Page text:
High-quality schools not only ensure that all students are academically proficient in all subject matters, but also foster students’ reflection, social skills, perseverance, and positive mindsets. These latter skills and knowledge are developed through social and emotional learning (SEL). SEL “involves the process through which children and adults acquire and effectively apply the knowledge, attitudes, and skills necessary to understand and manage emotions, set and achieve positive goals, feel and show empathy for others, establish and maintain positive relationships, and make responsible decisions” (p. 10). This article argues for inclusion of SEL in classrooms pre-K through high school, particularly with integrating SEL standards with academic standards.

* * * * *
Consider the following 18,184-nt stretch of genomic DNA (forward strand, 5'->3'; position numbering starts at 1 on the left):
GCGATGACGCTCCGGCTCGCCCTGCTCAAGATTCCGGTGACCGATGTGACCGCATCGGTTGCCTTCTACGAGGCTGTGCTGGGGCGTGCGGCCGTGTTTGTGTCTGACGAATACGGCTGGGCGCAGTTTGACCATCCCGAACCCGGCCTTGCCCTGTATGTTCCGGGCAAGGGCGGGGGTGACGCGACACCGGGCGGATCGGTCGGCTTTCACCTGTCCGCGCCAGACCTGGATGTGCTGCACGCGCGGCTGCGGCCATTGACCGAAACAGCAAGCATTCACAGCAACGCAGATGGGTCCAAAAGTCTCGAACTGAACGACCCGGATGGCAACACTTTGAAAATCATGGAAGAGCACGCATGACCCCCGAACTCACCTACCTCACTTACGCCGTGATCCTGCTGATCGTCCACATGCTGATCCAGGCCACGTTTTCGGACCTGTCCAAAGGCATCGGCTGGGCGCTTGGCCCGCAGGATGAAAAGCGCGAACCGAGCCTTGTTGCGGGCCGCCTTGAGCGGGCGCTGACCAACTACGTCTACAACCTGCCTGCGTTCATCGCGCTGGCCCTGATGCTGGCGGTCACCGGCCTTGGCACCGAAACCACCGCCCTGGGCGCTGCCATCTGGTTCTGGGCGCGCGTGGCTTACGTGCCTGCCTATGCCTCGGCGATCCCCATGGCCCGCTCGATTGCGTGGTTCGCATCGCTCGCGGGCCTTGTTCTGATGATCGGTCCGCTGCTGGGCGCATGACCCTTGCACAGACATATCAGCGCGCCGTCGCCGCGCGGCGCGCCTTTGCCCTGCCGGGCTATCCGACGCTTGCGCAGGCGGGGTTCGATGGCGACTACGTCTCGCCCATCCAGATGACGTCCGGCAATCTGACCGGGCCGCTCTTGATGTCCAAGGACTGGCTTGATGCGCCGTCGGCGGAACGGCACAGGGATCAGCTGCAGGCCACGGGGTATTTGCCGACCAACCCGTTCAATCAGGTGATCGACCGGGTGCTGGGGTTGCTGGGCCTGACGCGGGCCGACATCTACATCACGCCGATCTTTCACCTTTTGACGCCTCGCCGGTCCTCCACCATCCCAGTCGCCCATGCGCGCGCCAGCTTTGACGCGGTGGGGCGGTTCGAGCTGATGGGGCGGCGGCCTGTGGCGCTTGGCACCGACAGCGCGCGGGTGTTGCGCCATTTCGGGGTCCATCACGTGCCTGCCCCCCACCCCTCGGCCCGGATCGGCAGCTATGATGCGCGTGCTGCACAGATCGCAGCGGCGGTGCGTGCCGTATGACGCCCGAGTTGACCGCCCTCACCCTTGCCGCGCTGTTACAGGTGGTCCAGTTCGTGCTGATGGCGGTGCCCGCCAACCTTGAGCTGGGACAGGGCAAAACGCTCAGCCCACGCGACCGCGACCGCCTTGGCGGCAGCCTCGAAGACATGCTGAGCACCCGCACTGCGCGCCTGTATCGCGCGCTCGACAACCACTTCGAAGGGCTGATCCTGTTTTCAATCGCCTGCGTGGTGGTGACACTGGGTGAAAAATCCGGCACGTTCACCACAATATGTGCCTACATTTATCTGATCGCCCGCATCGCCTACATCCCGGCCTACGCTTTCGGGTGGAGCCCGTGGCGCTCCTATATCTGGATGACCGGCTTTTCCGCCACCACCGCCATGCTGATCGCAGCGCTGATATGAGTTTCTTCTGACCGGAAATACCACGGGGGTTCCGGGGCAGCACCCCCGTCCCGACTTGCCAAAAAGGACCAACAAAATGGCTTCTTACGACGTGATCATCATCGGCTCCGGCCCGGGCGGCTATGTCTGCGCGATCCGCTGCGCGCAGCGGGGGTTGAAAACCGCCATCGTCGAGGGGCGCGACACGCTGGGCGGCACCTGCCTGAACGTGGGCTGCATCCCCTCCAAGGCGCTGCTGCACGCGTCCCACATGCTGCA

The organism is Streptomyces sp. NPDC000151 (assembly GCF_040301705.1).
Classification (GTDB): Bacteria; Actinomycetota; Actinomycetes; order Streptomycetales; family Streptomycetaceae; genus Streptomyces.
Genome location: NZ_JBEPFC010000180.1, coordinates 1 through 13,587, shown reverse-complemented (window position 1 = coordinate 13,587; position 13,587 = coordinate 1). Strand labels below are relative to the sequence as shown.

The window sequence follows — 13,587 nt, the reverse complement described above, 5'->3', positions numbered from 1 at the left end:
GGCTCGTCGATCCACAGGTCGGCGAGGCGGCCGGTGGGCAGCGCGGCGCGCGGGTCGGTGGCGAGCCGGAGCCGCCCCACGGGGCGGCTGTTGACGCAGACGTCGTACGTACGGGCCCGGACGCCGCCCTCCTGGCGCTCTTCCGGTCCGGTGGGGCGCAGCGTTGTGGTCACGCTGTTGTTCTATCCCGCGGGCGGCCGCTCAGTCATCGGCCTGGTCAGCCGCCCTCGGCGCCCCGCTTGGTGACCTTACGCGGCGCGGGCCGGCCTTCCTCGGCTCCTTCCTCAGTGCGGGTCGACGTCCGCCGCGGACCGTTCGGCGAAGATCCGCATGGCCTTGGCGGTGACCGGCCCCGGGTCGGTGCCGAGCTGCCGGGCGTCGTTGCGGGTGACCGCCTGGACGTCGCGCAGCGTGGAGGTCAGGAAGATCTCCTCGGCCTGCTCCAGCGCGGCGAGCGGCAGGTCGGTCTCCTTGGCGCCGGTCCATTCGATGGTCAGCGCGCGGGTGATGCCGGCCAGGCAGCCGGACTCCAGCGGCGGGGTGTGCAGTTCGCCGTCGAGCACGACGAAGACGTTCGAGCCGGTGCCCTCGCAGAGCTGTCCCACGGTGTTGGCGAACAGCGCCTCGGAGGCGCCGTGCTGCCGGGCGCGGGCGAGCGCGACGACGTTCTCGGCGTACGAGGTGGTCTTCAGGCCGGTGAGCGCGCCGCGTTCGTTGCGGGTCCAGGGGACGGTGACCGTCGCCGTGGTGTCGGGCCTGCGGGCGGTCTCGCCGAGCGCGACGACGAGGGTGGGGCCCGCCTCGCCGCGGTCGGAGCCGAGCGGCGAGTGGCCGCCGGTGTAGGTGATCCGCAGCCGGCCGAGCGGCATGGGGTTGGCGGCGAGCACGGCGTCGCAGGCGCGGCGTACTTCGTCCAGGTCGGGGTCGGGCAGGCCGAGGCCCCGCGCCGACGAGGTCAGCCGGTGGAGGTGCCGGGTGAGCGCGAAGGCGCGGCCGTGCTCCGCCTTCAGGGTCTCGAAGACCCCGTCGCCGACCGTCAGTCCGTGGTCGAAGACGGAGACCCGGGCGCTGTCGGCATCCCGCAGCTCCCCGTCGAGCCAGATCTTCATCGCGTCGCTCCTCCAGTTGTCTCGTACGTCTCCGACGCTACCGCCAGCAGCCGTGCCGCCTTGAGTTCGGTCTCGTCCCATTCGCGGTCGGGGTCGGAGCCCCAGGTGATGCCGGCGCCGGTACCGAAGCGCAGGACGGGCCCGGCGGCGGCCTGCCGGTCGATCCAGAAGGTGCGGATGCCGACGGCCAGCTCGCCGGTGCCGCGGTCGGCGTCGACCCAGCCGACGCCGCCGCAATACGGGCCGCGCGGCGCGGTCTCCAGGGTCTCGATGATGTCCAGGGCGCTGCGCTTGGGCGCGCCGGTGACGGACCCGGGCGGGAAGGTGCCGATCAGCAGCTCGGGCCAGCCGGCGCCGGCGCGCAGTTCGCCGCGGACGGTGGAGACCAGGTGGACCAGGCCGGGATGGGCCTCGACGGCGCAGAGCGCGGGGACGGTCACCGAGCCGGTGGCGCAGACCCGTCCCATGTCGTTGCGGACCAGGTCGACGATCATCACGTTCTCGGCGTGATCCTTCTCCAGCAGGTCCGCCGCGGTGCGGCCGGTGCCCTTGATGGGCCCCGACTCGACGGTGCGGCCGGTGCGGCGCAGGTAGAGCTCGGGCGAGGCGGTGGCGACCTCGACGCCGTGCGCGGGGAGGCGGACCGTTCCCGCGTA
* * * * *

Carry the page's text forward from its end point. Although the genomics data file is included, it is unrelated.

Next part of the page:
This is a well-researched article and includes information about SEL and how students’ academic performance benefits it. The authors of this article are from The Collaborative for Academic, Social, and Emotional Learning (CASEL), a leading organization for SEL. Therefore, it is no surprise that this article uses CASEL’s definition of social-emotional learning, which is widely-used nationwide in schools and districts implementing SEL programs. The authors provide a strong rationale on how SEL is important in implementing college and career ready standards, such as the Common Core State Standards, because these standards call on effective communication, collaboration, and interdisciplinary thinking. Although this article doesn’t delve deeply into actual implementation practices, it does provide some ideas of how states can get started with SEL education in their pre-K-12 schools.